Basics of regression and neural networks, basic computer architecture and logic design.
Kaushik Roy is the Edward G. Tiedemann, Jr., Distinguished Professor of Electrical and Computer Engineering at Purdue University. He received his BTech from Indian Institute of Technology, Kharagpur, PhD from University of Illinois at Urbana-Champaign in 1990 and joined the Semiconductor Process and Design Center of Texas Instruments, Dallas, where he worked for three years on FPGA architecture development and low-power circuit design. His current research focuses on cognitive algorithms, circuits and architecture for energy-efficient neuromorphic computing/ machine learning, and neuro-mimetic devices. Kaushik has supervised 91 PhD dissertations and his students are well placed in universities and industry. He is the co-author of two books on Low Power CMOS VLSI Design (John Wiley & McGraw Hill).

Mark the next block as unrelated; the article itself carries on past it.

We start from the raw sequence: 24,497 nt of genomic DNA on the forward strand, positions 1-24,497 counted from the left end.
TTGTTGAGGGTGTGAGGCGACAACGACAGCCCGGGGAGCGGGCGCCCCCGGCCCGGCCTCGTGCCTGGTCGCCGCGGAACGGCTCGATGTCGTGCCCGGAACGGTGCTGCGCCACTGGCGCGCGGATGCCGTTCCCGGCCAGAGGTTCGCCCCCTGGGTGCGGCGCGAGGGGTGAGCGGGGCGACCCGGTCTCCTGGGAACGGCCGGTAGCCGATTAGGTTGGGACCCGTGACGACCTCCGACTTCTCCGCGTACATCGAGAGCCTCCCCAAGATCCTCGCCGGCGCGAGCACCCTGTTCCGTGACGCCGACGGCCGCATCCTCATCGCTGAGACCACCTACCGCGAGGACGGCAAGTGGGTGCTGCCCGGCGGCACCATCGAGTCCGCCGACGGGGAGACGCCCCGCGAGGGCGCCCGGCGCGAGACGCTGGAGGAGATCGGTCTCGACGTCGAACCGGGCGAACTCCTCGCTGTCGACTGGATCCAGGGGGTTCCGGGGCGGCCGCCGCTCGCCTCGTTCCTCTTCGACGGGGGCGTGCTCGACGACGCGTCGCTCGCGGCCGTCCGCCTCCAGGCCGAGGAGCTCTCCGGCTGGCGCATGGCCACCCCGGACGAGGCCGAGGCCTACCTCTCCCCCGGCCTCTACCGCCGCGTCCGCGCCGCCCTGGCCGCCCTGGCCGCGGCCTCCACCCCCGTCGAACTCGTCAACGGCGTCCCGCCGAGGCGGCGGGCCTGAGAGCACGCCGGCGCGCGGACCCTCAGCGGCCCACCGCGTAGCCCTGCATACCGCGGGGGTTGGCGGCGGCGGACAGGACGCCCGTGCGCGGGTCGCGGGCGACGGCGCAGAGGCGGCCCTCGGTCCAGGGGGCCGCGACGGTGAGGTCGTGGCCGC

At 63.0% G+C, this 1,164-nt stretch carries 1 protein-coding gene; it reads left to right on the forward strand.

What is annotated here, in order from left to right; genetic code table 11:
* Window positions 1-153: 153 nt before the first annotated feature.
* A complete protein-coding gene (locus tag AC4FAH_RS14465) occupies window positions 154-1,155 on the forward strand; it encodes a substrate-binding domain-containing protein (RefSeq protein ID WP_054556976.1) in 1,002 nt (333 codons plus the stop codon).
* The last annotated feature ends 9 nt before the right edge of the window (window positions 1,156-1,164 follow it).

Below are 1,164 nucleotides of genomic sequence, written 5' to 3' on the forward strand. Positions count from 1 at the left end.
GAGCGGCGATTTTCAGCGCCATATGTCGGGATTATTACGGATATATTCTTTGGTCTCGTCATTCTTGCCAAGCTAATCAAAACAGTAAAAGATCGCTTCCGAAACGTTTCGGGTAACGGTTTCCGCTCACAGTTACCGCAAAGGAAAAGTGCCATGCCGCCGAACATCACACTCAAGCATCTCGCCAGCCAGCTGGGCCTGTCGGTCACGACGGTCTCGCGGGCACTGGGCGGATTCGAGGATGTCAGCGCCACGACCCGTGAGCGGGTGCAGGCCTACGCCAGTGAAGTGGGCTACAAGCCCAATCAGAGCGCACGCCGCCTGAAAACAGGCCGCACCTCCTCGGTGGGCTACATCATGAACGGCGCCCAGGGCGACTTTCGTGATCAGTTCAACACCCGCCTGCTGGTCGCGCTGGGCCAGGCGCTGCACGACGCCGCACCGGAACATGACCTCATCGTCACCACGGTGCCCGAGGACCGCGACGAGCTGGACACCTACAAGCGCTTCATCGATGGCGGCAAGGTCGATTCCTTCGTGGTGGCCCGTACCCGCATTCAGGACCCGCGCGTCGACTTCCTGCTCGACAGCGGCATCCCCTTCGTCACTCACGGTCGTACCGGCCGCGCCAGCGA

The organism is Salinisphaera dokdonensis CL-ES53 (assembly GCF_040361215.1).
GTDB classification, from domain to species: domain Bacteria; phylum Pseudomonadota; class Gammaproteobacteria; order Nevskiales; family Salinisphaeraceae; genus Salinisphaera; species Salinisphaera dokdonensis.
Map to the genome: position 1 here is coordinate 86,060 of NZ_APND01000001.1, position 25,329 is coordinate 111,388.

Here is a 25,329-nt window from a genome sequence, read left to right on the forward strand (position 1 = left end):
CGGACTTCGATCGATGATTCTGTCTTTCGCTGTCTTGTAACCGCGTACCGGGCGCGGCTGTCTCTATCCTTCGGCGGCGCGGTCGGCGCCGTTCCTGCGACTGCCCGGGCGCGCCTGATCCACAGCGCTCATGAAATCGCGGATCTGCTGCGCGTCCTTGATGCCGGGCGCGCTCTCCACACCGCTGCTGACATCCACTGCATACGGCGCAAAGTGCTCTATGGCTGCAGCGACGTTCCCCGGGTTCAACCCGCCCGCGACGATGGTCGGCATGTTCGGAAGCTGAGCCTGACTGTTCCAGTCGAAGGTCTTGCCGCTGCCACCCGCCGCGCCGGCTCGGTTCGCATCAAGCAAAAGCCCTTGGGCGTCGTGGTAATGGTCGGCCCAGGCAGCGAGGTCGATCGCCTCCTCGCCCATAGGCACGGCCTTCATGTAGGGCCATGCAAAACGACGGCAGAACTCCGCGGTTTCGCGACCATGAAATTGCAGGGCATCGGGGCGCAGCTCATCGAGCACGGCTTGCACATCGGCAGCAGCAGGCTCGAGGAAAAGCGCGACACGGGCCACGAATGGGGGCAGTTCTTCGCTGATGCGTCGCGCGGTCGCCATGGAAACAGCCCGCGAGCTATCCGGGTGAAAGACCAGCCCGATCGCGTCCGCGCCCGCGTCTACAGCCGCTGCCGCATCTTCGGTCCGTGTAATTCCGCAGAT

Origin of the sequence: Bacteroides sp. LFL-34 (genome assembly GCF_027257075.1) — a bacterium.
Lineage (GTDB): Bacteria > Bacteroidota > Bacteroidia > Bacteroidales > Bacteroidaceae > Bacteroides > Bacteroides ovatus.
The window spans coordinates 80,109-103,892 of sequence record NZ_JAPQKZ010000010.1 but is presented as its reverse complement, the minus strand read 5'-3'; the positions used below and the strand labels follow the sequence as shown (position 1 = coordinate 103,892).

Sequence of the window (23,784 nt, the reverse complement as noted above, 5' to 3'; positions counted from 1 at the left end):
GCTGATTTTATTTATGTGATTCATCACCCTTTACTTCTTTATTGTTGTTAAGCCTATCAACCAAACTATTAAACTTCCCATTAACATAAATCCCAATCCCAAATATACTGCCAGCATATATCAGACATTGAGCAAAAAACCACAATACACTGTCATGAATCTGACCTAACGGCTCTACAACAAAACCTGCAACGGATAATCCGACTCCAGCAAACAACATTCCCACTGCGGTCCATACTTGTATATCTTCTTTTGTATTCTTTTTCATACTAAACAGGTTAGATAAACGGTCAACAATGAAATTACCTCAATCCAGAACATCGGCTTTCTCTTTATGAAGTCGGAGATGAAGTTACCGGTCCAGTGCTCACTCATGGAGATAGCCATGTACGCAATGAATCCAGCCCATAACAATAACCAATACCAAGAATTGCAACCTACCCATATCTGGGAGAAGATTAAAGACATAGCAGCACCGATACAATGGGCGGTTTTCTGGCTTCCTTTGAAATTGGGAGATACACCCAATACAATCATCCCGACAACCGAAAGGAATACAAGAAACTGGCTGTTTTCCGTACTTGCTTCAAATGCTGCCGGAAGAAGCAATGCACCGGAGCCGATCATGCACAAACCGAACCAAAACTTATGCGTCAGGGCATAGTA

Dr. Roy received the National Science Foundation Career Development Award in 1995, IBM faculty partnership award, ATT/Lucent Foundation award, 2005 SRC Technical Excellence Award, SRC Inventors Award, Purdue College of Engineering Research Excellence Award, Outstanding Mentor Award in 2021, Humboldt Research Award in 2010, 2010 IEEE Circuits and Systems Society Technical Achievement Award (Charles Desoer Award), IEEE TCVLSI Distinguished Research Award in 2021, Distinguished Alumnus Award from Indian Institute of Technology (IIT), Kharagpur, Fulbright-Nehru Distinguished Chair, DoD Vannevar Bush Faculty Fellow (2014-2019), Semiconductor Research Corporation Aristotle award in 2015, and best paper awards at 1997 International Test Conference, IEEE 2000 International Symposium on Quality of IC Design, 2003 IEEE Latin American Test Workshop, 2003 IEEE Nano, 2004 IEEE International Conference on Computer Design, 2006 IEEE/ACM International Symposium on Low Power Electronics & Design, 2005 and 2019 IEEE Circuits and system society Outstanding Young Author Award (Chris Kim, Abhronil Sengupta), 2006 IEEE Transactions on VLSI Systems best paper award, 2012 ACM/IEEE International Symposium on Low Power Electronics and Design best paper award, 2013 IEEE Transactions on VLSI Best paper award. Dr. Roy was a Purdue University Faculty Scholar (1998-2003). He was a Research Visionary Board Member of Motorola Labs (2002) and held the M. Gandhi Distinguished Visiting faculty at Indian Institute of Technology (Bombay) and Global Foundries visiting Chair at National University of Singapore. He has been in the editorial board of IEEE Design and Test, IEEE Transactions on Circuits and Systems, IEEE Transactions on VLSI Systems, and IEEE Transactions on Electron Devices. He was Guest Editor for Special Issue on Low-Power VLSI in the IEEE Design and Test (1994) and IEEE Transactions on VLSI Systems (June 2000), IEE Proceedings — Computers and Digital Techniques (July 2002), and IEEE Journal on Emerging and Selected Topics in Circuits and Systems (2011). Dr. Roy is a fellow of IEEE.